What happens to people with no access to the gospel?

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There’s always concern for the man on the island.  Whether a person believes in Jesus or not, this question is always used as either a concern for the lost, or an argument against the existence of a good and loving God. Of course, this doesn’t make it a question not worth finding an answer to. After all, the cold, hard reality is, there are people in this world who’ve had no access to the saving power of the gospel message. Is this fair? Shouldn’t people have equal opportunity to hear of God’s saving grace? It can be pretty easy to come to the conclusion that they would get a “free pass” into heaven because they were neither for or against Jesus. But what does the Bible say about this topic? Do these people really get a free pass?


One of many things that all people on this earth have in common is we all see creation. Even if a person is locked away in a room their whole life with nothing in it, they can still see themselves as a created being. Even if a person is born blind and can’t see the stars in the sky or the trees of the forest, they can still see creation, though in perhaps a different way. There’s no escaping it. Thunderstorms attest to God’s mighty power, giraffes point to God’s sense of humour, butterflies show God’s detailed creativeness, honeycombs display God’s value of order, and children make known to us God’s love. All of this points to a Creator; that is, God (Psalm 19:1). In fact, creation points to God so much so, that to think otherwise would be considered foolish “For his invisible attributes, namely, his eternal power and divine nature, have been clearly perceived, ever since the creation of the world, in the things that have been made. So they are without excuse” (Romans 1:20).


The Bible says over and over that there is no one who is good. Not even one (Romans 3:10). The only person who is good is God alone (Luke 18:19). This makes it pretty clear that there is no one who is going to heaven on their own strength (Ephesians 2:8). The only thing left for us is the gospel; by having faith in Jesus, in who’s name alone do we find salvation (Acts 4:12). But the question remains; how does someone get the gospel message by simply observing a bunch of trees and stars? The short answer is…they can’t.


When it’s all said and done, we are accountable to the One who created us, whether we acknowledge this or not. Every ill-thought thing we say and do in this short moment we call a lifetime will be counted against us on the Day of Judgement (2 Corinthians 5:10). The man on the island is no exception. Though we in our fallen state may think this is unfair for someone to go to hell, without having heard the gospel, God in His sovereignty thinks otherwise. Often times we don’t realize how revolting and disgusting sin really is towards a completely pure, righteous, and holy God (James 4:4). To us it doesn’t seem all that bad, but we are far from perfection. To people who have lived in mud their whole lives, they never think fellow filthy people are really all that dirty.  But imagine someone who has never known sin, and then sits beside someone who has only known sin. How dirty do you think the righteous person sees the sinful person? The contrast is both immeasurable, and unfathomable for our human minds to grasp.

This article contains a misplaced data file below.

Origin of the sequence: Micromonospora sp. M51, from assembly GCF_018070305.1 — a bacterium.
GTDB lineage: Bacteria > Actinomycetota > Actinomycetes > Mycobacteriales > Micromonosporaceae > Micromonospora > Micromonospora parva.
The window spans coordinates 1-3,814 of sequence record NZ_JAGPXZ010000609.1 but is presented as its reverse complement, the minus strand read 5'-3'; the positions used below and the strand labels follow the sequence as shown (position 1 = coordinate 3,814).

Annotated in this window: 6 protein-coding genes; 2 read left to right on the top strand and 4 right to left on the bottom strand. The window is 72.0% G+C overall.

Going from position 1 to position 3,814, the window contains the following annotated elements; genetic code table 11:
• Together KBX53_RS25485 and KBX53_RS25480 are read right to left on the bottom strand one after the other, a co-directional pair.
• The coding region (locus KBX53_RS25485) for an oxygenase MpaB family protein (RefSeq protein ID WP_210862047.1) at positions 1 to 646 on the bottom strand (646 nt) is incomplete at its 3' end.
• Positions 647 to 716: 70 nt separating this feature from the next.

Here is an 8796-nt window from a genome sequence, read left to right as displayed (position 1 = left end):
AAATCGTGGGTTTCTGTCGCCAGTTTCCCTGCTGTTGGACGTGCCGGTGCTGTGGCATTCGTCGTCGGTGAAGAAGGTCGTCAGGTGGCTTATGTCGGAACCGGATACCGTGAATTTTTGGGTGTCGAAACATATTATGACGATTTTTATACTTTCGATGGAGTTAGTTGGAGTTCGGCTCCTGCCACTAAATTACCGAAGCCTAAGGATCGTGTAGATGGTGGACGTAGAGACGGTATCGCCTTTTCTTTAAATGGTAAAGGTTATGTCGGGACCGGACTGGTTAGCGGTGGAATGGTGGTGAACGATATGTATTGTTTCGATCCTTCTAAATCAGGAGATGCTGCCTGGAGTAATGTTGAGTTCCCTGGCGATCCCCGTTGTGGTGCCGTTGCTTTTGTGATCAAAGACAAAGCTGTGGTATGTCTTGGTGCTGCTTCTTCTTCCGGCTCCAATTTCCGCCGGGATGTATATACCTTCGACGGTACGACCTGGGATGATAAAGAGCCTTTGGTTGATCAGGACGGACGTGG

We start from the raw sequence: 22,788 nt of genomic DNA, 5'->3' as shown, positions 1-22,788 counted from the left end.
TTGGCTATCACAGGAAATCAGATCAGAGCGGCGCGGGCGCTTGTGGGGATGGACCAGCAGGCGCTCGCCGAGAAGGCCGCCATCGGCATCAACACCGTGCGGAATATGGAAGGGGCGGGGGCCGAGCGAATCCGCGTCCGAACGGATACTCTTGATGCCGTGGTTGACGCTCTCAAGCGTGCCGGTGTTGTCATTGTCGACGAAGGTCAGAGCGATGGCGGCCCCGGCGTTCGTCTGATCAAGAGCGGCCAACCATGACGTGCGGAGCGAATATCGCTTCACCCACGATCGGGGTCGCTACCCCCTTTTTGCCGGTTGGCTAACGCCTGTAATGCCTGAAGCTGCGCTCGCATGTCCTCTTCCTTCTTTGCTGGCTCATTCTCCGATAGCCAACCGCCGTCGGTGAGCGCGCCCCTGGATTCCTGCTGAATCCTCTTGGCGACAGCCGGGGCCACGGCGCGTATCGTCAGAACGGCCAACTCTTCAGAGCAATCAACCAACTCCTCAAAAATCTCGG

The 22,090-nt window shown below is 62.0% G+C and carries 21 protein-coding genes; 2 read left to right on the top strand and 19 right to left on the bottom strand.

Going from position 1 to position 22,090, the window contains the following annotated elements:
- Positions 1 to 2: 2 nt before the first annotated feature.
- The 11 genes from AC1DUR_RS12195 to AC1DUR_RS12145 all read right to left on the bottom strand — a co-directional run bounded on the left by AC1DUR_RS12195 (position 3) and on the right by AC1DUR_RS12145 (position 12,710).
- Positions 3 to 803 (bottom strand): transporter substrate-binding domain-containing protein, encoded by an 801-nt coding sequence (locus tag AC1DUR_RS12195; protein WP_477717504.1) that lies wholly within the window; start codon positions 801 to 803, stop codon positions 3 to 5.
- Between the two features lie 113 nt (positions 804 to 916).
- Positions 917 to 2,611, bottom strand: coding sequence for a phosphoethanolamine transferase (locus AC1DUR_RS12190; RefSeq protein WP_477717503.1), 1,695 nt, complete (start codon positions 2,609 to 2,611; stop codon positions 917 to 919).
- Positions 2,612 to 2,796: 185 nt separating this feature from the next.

Therefore, since all are accountable, and all have sinned, we can conclude that an indecisive mind, is a repudiate mind in the eyes of God. With the sin that non-believers carry, its as if they said “God, I hate everything you stand for, and I will die with my bag of sin before I turn to you.” God shows Himself to every person on the planet, and yet there are many who make a decision to not seek Him out. Full out indecision = full out rejection.


So if indecision equals rejection, what does this do to us as Christians? Does it make us desire to help the man on the island? For if it were true that people who’ve never heard the gospel went to heaven, then what would be the point of evangelism? In fact, it would be better for us not to share the gospel so as to avoid forcing people to make a decision about Jesus and possibly condemning themselves. The reality is they need the gospel just as much as the adamant atheist, and it’s Christians who’ve been given the mission to go out and tell it to them (Matthew 28:19-20).


What if we don’t get to the man on the island? Is there any hope for him to receive salvation? If he sees all the creation around him and decides to seek the One who made all of it with all his heart, soul, and mind, then God will make Himself known to Him. “You will seek me and find me, when you seek me with all your heart” (Jeremiah 29:13). There are countless verses of God saying He will let those who seek Him earnestly, find Him (Deuteronomy 4:29; Proverbs 8:17; Isaiah 55:6-7; Matthew 7:7-8; Acts 17:27; Hebrews 11:6; James 4:8). Though God can reveal the gospel to the man on the island, He instead chose His Church as the primary way of spreading the good news. We may not be called to preach to people living on some remote island in the middle of the Pacific Ocean, but we can certainly try and reach the ones living right next to us. After all, eternal life is at stake.

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